Monday, August 22, 2011

5 Reasons To Sell Your Startup

Many entrepreneurs get really distracted when Google or Facebook or another acquirer approaches them and asks if they want to get acquired.  I frequently (a) ask - why do you want to exit?  and (b) suggest the entrepreneur stop talking to the potential acquirers - this is usually a huge distraction that does not lead anywhere.  [aside - I wrote another blog to be posted soon on moments when you should NEVER sell your company]

When most entrepreneurs approach me for advice on how to exit their startups, I usually first ask if there is a reason they should do so.  I think the following are legitimate reasons to exit a startup:

1. You are exhausted and dont want to keep going.
Sometimes you just don't have it in you to keep going.  The startup has been rough on you.  Your significant other left you.  You can't sleep anymore.  You show up at work without energy every day, and feel like you are clawing your way from morning to morning without end.

We all have periods like this as entrepreneurs (I think many entrepreneurs are a little bit manic depressive) but if you find that the startup has drained you to the point where the manic part is totally gone and doesn't feel like it will ever return, and nothing (vacations, new boyfriend/girlfriend, hiring someone to delegate to, etc.) can't fix it, it may be time to stop what you are doing and try a startup again at a later date when you have recharged.

Startups take a lot of energy and relentlessness.  If you lost both of these things, it may become impossible to roll the boulder up the hill singlehandedly anymore.

2. The founding team is about to blow up.
You and your co-founder can no longer stand the sight of one another.  You roll your eyes whenever she speaks (or vice versa) and spend long pointless days arguing.  Who is responsible for what is eroding or you can no longer do your own part effectively.

First you should talk things through and try to work it out with your co-founder.  Have a mature conversation on it.  Often you can work it out.  If this does not work, you can pull in a mentor, advisor, or investor to help work it through.  If you find things have truly eroded to the point where you can not work together anymore you need to either:
a. Leave the company (or have your co-founder leave)
b. Sell the company if you think (a) will kill the company for some reason

3. The acquirer is willing to "pay ahead" substantially.
Most disruptive companies end up with offers that look very large at the time that in hindsight don't properly value the company's potential.  E.g. Amazon's $100 million bid for Google and then Yahoo!'s conversation with Google that valued it at $1 to $5 billion.

That said, there are a number of times where an acquirer is willing to pay substantially more then a startup is likely to be worth.  Reasons for this may include:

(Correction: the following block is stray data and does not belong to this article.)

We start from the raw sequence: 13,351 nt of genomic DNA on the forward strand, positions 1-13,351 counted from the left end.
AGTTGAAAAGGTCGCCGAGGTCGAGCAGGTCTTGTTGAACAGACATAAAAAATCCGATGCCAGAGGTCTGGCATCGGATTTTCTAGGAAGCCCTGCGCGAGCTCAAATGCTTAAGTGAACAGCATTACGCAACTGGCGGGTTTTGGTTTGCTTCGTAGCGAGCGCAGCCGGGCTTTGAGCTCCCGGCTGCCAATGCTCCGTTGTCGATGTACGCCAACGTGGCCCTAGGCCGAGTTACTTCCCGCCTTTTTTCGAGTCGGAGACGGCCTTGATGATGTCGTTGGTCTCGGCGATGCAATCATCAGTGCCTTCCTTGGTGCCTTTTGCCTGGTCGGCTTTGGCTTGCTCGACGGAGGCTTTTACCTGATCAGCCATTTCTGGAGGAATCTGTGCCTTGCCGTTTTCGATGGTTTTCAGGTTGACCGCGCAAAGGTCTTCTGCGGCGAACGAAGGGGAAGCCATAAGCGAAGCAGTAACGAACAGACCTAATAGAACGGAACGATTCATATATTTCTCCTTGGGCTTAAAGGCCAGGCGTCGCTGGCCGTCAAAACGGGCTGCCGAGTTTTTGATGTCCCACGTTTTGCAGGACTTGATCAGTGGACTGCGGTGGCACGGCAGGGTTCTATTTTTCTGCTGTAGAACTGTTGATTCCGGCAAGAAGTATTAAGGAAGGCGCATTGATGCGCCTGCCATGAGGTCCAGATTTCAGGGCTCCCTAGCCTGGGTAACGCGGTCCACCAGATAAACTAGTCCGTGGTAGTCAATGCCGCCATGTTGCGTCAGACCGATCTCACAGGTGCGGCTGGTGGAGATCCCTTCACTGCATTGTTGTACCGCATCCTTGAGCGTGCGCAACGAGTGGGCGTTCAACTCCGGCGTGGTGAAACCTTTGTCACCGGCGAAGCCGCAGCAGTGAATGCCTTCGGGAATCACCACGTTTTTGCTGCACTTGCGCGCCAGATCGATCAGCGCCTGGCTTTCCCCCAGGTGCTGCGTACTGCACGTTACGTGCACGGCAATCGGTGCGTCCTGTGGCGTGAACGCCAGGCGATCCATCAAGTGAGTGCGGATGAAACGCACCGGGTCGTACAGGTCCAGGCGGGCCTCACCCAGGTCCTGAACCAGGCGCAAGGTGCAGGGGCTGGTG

a. The acquirers equity value will likely grow substantially faster then yours will (e.g. any company Google bought in 2003 or the early team buys Facebook made).  For example a $50 million acquisition by Facebook when it was worth $5 billion would appreciate into a $500 million deal value at current valuations. 
b. The acquirer can get more value out of your company than you can.  For example, if their larger sales force can ramp sales of your product much faster than you can you may be worth more as part of their company than as a stand alone.
c. You are in a hot space or the acquirer is desperate.  Sometimes you are just in a hot market, so people will pay for you much more then you will ever be worth - especially if they are desperate (see e.g. AOL buying Bebo for $750 million).

So the big question you should ask yourself is whether you are Facebook or Bebo? :)

4. You are about to get massively crushed by a competitor.
Sometimes there is a competitor in your market who has dirty tactics or uses a truly unlevel playing field to crush its competitors.  An example of this is the way Microsoft used to bundle multiple products into its O/S for free.  This both (a) created instant massive distribution for these products and (b) often killed its competitors by giving away the product for free, when the competitor used to charge for it.  This dried up the competitor's revenue stream leading them into a downward spiral, or the arms of an acquirer.

A great case example of Microsoft tactics lies in Microsoft versus Netscape.  Netscape was eventually bought by AOL for >$4 billion.

5. You need financial security or regular cash flow.
A family member gets sick.  You are about to have kids and can't afford it.  You need to support your family members.  There are a number of instances in which having liquidity can go a long way.  There are often alternate means of liquidity (a loan with your shares as collateral, secondary stock sales, etc.) but if all else fails, an exit into a larger company may both generate cash for you as well as provide you with a stable, higher paying job.

Any other thoughts on reasons to sell your company?  Let me know in the comments.

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